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Overwhelmed at the prospect of getting started? What are the costs? What tools do I need? I’ll make this as simple as possible: you need a minimum of 5 tools, you need some seeds or transplants, and everything else is free if you know where to look.
Topics covered in this episode
Choose a spot and design for your garden
Check around your land and see where the sun is most prevalent throughout the day. That’s the location where you can best grow your vegetables.
How do you want your garden to look? Do you want wood borders, stone borders, or no borders? The plants don’t care, it’s all a matter of your own preference.
Essential gardening tools
You only need five tools, not counting a wheel barrow.
Ho-Mi Digger (Korean)
Spade Shovel – Find one with a long handle (not a square ended “gardening shovel”). File the edge of the shovel blade to make it easier to use.
Click here for this tool on the Lee Valley website
Pitchfork – the kind with skinny long tines. The kind you would use for hay. Get one with a long handle.
Pick-axe – will go through anything, good for prying out rocks, very handy tool for breaking up new areas.
Two other general purpose tools that come in handy are a knife and an axe. These are very useful when making or putting in steaks, pegs, pruning vegetable plants, and for cutting string or twine.
While you can buy bags of soil from your local garden centre or hardware store, there are alternatives available to you. Avoid peat moss as it tends to be acidic and has to be tilled into your soil. The permaculture approach to gardening is a no-till approach. Start with the soil you have. If you have grass, one trick is to cut sods out and turn it over.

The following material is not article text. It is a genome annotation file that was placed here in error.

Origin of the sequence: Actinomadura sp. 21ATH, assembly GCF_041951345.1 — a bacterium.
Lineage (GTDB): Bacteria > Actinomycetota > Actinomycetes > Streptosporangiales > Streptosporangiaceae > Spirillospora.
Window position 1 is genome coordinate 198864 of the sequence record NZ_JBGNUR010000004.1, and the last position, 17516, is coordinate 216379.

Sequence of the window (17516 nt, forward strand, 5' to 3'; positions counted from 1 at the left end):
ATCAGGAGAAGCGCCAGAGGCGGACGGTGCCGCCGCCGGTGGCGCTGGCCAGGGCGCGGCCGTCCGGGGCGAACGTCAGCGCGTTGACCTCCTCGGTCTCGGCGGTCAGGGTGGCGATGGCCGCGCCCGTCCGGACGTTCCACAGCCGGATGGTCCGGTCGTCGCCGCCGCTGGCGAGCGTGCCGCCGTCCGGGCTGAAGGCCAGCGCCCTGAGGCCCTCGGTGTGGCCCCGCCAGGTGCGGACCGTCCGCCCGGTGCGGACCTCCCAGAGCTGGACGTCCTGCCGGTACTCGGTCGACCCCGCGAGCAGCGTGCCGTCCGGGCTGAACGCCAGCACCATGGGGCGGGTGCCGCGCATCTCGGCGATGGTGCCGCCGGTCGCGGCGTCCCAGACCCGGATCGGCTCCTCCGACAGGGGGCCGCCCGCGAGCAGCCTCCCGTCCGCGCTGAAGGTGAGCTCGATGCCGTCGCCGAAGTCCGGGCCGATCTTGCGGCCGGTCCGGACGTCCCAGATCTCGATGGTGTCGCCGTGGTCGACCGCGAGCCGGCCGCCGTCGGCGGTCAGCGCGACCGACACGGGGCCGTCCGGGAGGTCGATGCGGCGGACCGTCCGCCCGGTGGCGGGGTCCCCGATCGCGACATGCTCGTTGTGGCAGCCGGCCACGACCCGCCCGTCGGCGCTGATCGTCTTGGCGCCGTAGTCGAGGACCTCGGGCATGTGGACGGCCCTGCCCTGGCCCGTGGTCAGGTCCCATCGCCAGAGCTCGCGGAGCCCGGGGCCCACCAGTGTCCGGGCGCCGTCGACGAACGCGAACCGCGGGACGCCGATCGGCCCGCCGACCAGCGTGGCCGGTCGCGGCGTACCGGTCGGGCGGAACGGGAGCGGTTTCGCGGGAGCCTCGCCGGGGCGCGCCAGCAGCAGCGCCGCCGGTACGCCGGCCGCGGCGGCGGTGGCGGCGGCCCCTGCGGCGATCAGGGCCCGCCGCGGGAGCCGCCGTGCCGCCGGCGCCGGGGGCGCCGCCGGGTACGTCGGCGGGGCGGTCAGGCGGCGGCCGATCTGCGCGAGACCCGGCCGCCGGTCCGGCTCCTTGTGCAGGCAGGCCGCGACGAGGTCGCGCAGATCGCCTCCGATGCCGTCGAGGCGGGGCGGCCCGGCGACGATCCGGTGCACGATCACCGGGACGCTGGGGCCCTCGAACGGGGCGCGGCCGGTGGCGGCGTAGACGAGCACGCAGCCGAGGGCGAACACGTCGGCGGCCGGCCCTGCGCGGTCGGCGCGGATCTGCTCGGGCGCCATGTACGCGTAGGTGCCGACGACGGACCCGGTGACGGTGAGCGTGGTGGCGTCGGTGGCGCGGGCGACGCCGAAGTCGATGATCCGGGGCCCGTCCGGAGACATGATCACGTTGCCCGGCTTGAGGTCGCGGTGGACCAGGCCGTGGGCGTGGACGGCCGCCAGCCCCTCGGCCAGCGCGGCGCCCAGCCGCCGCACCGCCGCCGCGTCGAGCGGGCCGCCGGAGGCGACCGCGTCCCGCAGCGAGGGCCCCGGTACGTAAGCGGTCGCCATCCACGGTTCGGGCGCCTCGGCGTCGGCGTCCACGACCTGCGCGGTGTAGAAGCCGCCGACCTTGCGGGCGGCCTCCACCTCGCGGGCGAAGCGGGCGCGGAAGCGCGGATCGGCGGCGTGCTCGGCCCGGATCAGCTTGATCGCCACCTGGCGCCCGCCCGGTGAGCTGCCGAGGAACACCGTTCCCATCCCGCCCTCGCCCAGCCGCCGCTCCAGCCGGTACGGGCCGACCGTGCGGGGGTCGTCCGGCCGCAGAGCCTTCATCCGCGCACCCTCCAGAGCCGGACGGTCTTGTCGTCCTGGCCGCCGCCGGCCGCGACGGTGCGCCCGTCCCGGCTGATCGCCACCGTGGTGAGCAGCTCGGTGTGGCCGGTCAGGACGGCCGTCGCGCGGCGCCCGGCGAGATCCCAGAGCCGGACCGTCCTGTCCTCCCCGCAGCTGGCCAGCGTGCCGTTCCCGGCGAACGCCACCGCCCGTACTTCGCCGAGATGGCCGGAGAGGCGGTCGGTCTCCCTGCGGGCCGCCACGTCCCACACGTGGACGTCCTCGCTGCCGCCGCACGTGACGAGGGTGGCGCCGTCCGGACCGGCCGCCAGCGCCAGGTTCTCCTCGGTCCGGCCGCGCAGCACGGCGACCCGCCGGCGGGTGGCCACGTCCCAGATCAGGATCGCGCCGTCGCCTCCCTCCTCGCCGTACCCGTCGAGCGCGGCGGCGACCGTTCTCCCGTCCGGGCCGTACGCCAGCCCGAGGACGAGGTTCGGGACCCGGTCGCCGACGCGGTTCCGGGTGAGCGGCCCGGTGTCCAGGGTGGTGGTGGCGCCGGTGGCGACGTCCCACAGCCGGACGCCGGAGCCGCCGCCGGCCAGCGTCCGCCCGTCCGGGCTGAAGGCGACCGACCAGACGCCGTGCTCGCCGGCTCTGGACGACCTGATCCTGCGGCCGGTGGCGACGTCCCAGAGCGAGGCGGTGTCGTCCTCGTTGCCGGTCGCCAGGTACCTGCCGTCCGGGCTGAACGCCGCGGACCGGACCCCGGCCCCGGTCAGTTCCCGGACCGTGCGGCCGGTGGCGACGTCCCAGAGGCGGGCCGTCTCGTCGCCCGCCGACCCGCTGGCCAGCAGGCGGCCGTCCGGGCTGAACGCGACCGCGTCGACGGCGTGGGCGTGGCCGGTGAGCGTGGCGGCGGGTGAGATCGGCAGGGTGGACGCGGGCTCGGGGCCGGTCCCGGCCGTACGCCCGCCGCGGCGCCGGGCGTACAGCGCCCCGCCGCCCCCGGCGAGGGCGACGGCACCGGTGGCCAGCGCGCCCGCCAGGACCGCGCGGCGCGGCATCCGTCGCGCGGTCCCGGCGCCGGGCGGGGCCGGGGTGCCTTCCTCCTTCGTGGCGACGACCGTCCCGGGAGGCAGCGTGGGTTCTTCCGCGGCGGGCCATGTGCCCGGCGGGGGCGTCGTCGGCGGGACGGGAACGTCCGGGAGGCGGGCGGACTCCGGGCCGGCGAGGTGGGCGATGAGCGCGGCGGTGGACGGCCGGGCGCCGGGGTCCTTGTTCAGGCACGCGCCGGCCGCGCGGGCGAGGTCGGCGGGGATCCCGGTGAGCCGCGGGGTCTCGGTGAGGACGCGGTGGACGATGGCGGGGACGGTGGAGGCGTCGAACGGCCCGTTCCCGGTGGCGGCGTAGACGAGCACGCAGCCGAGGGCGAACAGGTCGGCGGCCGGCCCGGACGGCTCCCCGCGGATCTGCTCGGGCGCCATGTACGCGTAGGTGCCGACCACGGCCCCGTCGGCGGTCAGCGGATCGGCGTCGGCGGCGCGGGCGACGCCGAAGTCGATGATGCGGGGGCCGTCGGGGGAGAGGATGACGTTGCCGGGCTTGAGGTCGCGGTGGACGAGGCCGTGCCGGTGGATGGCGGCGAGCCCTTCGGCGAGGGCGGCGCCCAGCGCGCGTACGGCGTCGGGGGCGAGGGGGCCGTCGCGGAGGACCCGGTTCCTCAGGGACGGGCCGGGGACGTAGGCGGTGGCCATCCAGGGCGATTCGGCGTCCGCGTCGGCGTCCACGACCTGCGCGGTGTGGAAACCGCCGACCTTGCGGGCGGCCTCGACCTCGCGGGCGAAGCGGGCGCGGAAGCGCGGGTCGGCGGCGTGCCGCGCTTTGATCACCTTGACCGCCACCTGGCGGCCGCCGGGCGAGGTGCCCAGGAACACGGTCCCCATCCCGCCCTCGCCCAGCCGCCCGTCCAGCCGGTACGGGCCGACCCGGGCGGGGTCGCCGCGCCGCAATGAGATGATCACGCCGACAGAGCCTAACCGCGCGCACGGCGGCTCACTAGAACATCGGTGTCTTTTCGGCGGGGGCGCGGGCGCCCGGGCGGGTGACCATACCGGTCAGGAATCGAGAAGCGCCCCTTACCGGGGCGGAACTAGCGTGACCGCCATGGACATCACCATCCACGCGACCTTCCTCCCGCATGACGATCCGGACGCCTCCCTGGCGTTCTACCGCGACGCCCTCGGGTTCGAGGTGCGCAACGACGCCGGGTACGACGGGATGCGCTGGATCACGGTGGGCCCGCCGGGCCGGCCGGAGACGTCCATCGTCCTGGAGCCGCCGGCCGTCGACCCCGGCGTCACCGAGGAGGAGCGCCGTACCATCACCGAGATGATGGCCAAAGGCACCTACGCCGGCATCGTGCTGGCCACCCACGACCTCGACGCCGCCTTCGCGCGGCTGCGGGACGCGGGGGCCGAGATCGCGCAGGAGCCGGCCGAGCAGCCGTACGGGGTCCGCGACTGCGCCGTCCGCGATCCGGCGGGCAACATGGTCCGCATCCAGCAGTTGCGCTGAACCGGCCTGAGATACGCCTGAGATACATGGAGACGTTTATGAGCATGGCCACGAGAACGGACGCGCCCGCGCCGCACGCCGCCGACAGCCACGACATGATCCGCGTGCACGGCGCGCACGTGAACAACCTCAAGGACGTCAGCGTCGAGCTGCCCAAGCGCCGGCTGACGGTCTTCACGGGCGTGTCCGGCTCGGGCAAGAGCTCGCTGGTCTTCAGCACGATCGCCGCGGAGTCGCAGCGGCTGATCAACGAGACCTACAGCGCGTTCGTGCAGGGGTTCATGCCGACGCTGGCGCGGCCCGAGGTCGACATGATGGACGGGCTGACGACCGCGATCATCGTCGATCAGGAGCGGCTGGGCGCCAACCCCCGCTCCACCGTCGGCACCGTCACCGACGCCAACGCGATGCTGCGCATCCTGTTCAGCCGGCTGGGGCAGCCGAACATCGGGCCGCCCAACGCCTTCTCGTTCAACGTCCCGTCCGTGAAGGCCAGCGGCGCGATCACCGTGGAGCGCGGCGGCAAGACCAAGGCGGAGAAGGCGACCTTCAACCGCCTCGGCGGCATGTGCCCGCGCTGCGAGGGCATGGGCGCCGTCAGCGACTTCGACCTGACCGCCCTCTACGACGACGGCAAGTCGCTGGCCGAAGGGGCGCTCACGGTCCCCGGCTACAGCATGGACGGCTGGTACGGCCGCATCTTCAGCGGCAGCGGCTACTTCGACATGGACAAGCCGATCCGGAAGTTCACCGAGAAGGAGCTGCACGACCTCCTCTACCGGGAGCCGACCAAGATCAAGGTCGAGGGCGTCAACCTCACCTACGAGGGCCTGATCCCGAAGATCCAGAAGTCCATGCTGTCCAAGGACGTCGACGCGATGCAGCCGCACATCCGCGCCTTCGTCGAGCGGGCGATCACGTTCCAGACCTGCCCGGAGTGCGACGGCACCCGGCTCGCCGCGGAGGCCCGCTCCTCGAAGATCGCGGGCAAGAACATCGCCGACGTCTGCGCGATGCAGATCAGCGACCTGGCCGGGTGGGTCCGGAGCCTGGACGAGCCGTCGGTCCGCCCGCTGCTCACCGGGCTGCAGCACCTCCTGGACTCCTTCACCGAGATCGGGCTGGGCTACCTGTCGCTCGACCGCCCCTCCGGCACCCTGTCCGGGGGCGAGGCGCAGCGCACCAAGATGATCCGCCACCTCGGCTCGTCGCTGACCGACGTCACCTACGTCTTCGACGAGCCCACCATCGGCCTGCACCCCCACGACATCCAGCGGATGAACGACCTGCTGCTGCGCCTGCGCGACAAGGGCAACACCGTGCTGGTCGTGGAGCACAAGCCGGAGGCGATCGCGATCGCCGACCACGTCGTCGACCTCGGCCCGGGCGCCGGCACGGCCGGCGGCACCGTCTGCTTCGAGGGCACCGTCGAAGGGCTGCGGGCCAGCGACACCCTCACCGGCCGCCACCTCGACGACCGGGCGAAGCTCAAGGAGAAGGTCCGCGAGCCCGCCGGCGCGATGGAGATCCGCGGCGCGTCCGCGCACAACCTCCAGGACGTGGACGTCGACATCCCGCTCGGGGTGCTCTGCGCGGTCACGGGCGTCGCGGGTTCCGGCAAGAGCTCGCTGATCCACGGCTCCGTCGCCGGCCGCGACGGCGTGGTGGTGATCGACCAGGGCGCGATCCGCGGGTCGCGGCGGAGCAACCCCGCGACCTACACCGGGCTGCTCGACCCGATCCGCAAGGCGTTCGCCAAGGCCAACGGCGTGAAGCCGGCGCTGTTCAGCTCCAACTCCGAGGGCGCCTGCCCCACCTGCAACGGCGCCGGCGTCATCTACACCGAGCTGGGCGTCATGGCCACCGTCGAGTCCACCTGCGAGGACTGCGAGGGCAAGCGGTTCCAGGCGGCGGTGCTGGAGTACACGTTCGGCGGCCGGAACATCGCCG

Another option is to buy a cubic yard of gardening soil (not topsoil).
You can also find a local horse stable and get some free horse manure. This is probably one of the very best soils to help your garden in terms of it being low cost and high value. The darker the brown the better and the best manure is not in balls. One caution, horse manure is always full of weed seeds, but if you put a few layers of newspaper over it, the weed seeds germinate, hit the paper, and suffocate. The paper will break down on its own in about a month.
If your soil has lots of worms in it, that means it’s good soil as worm manure is the best manure for gardening.
If you are unsure if you soil is good, beans and peas are very forgiving and will often grow well in poor soil. They will also in improve your soil because they have nitrogen fixing bacteria in their root nodules.
Potatoes are a great way to test your soil. If lots of potatoes grow, then you have good soil. If very few potatoes grow, you will need to do something to enhance or improve the nutrients in your soil.